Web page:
If you use that lens, the lens of a type of story being told, what you'll see is from the very beginning, from the earliest times, those stories were being told to the present. There's a very real set of changes that occur that are in lockstep in many ways with the ways that America at large was willing to accept and embrace Asians in those capacities in the real world.
I didn't have a chance to make a tally of it, but I had to say it seems like a significant percentage of the films that you cover in your book are from, let's just say, post-2000. There really has been, particularly lately, a recognition that this is not only a vibrant genre and realm of storytelling, but also that this has become a very significant market opportunity. Obviously, the decision to group these by thematic ideas was really compelling, but also, within these different themes, have you seen different films make a mark?
Yes. Well, first, the 2000s benchmark for the real boom, if you will, in Asian representations on screen, that's not entirely accidental.
I mentioned that for centuries in America, Asians were specifically excluded from immigrating to the United States first with the Chinese Exclusion Act, and then all Asians were essentially barred from coming to America because the Asian continent was labeled the Asiatic Barred Zone. There was a legal restriction against mass immigration from Asia. Trickles of people came in with special visas for scholarship purposes, going to college, et cetera. Of course, after the Great Fire in San Francisco, there was a stream of Chinese who came to America through what was known as the “paper son” loophole. All the records of who was actually born and belonged in America had been destroyed in the fire and, as a result, enterprising Chinese managed to get other people into the country by simply saying, "Oh, this is a long-lost son that you don't recognize. Yes, his records were burned in the fire."
Effectively, for all intents and purposes, until 1965, the number of Asians coming to America was very, very small. If you actually look at the Asian population, it goes from something like 1 percent or much less than 1 percent to, within the space of just three decades, 4 or 5 percent of the population. That's because, in 1965, the Hart-Celler Act basically eliminated the racialized quotas that prevented immigration from Asia writ large and, in fact, encouraged it, because there was a real demand for skilled labor, for individuals with degrees: doctors, engineers, nurses, et cetera. Those individuals were essentially invited on a frictionless visa application process to come to America, so, post-1965, you had this big bulge in Asian immigration in the United States.
Three decades after that, the kids who were born in America and growing up, generally speaking, with advanced degrees or with the benevolent status of living off their parents' sweat and tears to acquire white-collar status, ended up moving into the workforce, and more and more of them were embracing work in creative professions. The very first wave of people born in America, generally speaking, were aimed at more stable professions than creative industries. By the time you actually got to the late-1990s and 2000s, you started seeing people rebelling and becoming things like journalists and novelists and, yes, filmmakers and actors in much larger quantities. That's why you started to see, almost by definition, a bit of a bulge in the number of films starring Asians and made by Asians in the United States around that era.
Yeah. It's exciting that you pointed that out because, when I read this, I hopped around to some of the film franchises and films that I love the most, and you have an entry — it is on the sillier side when it comes to the caliber of films in this — but you have the The Fast and the Furious: Tokyo Drift, and you write about how not only was that an important reset for what now is one of the most consequential franchises for Universal, but it was one where it even seems like they misunderstood some of the appeal of their characters to the point that they killed off Han and then, eventually, had to bring him back due to how popular and compelling he was.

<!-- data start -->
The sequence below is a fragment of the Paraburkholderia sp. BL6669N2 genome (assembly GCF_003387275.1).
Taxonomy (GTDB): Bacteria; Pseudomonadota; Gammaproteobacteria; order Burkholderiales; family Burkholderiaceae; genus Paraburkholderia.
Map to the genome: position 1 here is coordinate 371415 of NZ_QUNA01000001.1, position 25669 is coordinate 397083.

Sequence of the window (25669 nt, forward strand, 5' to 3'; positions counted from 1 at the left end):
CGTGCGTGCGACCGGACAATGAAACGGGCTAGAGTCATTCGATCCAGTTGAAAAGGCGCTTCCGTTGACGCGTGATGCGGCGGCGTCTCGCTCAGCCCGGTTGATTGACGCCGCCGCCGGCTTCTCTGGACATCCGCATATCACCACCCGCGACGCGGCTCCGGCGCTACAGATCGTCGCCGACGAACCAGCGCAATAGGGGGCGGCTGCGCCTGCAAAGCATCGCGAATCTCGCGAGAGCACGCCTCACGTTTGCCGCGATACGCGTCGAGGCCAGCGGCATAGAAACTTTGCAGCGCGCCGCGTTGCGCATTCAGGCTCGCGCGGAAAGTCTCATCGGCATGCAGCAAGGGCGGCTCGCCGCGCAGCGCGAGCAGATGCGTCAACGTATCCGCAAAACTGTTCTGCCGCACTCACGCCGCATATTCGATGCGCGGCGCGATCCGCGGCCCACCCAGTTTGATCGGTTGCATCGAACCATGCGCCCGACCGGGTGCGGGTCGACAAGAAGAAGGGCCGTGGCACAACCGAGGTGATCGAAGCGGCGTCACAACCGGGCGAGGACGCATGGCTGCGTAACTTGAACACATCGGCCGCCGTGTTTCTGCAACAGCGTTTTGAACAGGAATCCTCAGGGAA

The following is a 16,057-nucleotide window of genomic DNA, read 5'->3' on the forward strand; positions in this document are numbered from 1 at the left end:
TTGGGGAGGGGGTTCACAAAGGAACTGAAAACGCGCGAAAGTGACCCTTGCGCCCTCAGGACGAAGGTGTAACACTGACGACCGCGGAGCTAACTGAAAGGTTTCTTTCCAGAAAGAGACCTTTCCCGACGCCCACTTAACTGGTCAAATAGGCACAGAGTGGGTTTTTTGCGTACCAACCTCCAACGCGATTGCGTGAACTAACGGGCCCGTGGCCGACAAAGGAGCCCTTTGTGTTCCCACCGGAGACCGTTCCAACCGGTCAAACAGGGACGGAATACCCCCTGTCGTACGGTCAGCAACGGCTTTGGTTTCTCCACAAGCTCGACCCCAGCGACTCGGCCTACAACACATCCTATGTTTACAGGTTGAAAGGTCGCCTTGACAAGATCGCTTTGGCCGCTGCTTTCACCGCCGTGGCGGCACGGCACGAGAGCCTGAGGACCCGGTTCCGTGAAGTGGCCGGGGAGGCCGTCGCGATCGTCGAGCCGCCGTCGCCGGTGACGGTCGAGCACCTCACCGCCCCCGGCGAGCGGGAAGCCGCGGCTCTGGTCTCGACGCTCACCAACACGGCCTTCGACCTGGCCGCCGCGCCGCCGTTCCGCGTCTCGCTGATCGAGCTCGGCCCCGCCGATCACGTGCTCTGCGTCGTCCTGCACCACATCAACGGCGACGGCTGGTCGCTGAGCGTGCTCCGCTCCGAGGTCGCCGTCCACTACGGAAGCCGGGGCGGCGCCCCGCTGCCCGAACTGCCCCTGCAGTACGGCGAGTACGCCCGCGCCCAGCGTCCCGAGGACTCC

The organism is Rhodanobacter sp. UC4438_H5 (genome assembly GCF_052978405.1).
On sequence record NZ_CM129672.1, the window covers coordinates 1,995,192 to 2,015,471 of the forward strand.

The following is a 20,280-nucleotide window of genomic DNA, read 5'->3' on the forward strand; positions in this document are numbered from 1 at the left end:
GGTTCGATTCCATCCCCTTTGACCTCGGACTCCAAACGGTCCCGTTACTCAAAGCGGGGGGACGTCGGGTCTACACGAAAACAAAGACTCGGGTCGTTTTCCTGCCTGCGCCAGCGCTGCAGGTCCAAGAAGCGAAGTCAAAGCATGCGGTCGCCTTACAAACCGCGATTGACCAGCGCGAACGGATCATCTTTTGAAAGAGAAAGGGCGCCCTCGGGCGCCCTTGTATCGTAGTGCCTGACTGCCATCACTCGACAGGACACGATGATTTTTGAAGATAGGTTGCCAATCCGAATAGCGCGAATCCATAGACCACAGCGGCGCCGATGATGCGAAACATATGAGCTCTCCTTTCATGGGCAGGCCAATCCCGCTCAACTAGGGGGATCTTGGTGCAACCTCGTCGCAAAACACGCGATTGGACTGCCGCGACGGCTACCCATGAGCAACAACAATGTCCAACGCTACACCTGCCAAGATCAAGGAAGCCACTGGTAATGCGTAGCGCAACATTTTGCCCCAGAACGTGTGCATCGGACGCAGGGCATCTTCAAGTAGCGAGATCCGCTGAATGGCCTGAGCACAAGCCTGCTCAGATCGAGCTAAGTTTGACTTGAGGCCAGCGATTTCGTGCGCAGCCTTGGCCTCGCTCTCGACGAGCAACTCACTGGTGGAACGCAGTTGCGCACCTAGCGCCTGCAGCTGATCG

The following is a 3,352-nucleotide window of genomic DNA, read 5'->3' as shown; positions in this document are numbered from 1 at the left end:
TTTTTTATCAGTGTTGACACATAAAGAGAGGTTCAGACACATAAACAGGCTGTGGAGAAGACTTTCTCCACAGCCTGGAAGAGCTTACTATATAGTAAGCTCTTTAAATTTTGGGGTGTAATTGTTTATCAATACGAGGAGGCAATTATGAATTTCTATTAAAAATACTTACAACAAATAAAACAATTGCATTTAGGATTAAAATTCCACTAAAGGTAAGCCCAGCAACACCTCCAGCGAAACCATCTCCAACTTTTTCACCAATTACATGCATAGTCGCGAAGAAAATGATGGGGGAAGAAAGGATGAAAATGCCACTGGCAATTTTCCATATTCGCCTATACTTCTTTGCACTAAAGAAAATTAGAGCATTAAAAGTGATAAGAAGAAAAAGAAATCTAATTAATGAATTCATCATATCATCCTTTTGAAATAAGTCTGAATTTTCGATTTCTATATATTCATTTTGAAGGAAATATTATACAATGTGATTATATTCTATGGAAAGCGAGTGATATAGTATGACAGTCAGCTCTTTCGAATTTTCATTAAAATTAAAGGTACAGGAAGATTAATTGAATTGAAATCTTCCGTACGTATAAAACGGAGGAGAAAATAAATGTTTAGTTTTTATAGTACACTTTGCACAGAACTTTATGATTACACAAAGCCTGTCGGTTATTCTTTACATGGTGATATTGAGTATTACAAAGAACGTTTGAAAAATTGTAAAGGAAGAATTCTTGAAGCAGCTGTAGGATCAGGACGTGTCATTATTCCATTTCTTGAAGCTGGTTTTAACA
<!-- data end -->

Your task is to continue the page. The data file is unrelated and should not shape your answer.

Absolutely. Sung Kang's character was a fan favorite. Fortunately, in the Fast & Furious franchise, no one is dead for very long anyway, but, yes, it actually goes even deeper than that.
A little-known story here, but the Fast & Furious franchise actually began with the optioning of a story that had appeared in Vice Magazine. That story was written by Ken Li, who's now I think an editorial director over at Reuters. At the time, he was my intern at A. Magazine.
Oh my God.
Which was one of the early Asian-American publications. He came to me saying, “Hey, I have a story I want to write. I don't know where to write it for. Should I write for the magazine?” I was like, “No. This thing you should pitch to a bigger opportunity because this is a great story. I'll connect you with my editor at VIBE Magazine.” I'd been writing for VIBE, and my editor there, when he heard the story, said, “We're going to give this cover space.” It was a story called Racer X, and it was about basically Asian American illegal street racers who were taking over highways in Brooklyn and running their own illicit, mostly import car races. This ended up getting licensed by Universal to essentially be the IP around which they constructed the very first Fast & Furious.
Of course, the first thing they did was eliminate almost all the Asian characters. I think Rick Yune was the only Asian actor who is a character there and, of course, he's a villain, but they whitewashed all the characters, they built a franchise around it, and it's not until they actually bring in Justin Lin and do Tokyo Drift that the Asian and Asian immigrant roots of this illicit street racing underground was finally acknowledged. Nobody talks about this history, but The Fast and the Furious is actually our story. I mean, importing and car culture and underground street racing car culture here on the West Coast and also in New York was Asian American first, and it was taken away and turned into The Fast and the Furious by people who realized that, if they simply just lighten the complexions of the characters involved, they might be able to actually make a mint off of this.